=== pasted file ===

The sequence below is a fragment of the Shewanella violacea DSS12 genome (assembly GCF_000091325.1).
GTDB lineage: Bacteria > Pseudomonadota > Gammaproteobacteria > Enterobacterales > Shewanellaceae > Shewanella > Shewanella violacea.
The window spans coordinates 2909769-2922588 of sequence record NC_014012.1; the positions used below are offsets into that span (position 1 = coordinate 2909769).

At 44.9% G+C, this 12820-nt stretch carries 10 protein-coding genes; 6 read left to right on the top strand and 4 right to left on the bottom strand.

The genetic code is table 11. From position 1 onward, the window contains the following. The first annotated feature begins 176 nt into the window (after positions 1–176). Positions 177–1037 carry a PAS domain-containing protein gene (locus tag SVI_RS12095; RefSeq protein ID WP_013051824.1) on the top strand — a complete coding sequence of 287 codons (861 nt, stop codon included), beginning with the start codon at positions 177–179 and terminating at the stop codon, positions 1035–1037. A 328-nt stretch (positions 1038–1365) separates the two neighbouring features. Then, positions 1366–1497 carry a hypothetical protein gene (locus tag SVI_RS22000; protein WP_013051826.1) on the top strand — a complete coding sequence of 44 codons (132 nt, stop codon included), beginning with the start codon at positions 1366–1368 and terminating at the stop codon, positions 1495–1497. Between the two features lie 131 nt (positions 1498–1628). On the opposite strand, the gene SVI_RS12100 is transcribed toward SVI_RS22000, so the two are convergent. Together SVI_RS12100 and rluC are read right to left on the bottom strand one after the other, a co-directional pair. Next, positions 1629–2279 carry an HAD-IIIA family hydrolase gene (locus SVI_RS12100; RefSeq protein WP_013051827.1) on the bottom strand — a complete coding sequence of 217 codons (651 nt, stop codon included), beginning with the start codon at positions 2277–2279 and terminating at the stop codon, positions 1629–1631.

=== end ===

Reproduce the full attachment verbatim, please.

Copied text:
The sequence below is a fragment of the Shewanella violacea DSS12 genome (assembly GCF_000091325.1).
GTDB lineage: Bacteria > Pseudomonadota > Gammaproteobacteria > Enterobacterales > Shewanellaceae > Shewanella > Shewanella violacea.
The window spans coordinates 2909769-2922588 of sequence record NC_014012.1; the positions used below are offsets into that span (position 1 = coordinate 2909769).

At 44.9% G+C, this 12820-nt stretch carries 10 protein-coding genes; 6 read left to right on the top strand and 4 right to left on the bottom strand.

The genetic code is table 11. From position 1 onward, the window contains the following. The first annotated feature begins 176 nt into the window (after positions 1–176). Positions 177–1037 carry a PAS domain-containing protein gene (locus tag SVI_RS12095; RefSeq protein ID WP_013051824.1) on the top strand — a complete coding sequence of 287 codons (861 nt, stop codon included), beginning with the start codon at positions 177–179 and terminating at the stop codon, positions 1035–1037. A 328-nt stretch (positions 1038–1365) separates the two neighbouring features. Then, positions 1366–1497 carry a hypothetical protein gene (locus tag SVI_RS22000; protein WP_013051826.1) on the top strand — a complete coding sequence of 44 codons (132 nt, stop codon included), beginning with the start codon at positions 1366–1368 and terminating at the stop codon, positions 1495–1497. Between the two features lie 131 nt (positions 1498–1628). On the opposite strand, the gene SVI_RS12100 is transcribed toward SVI_RS22000, so the two are convergent. Together SVI_RS12100 and rluC are read right to left on the bottom strand one after the other, a co-directional pair. Next, positions 1629–2279 carry an HAD-IIIA family hydrolase gene (locus SVI_RS12100; RefSeq protein WP_013051827.1) on the bottom strand — a complete coding sequence of 217 codons (651 nt, stop codon included), beginning with the start codon at positions 2277–2279 and terminating at the stop codon, positions 1629–1631.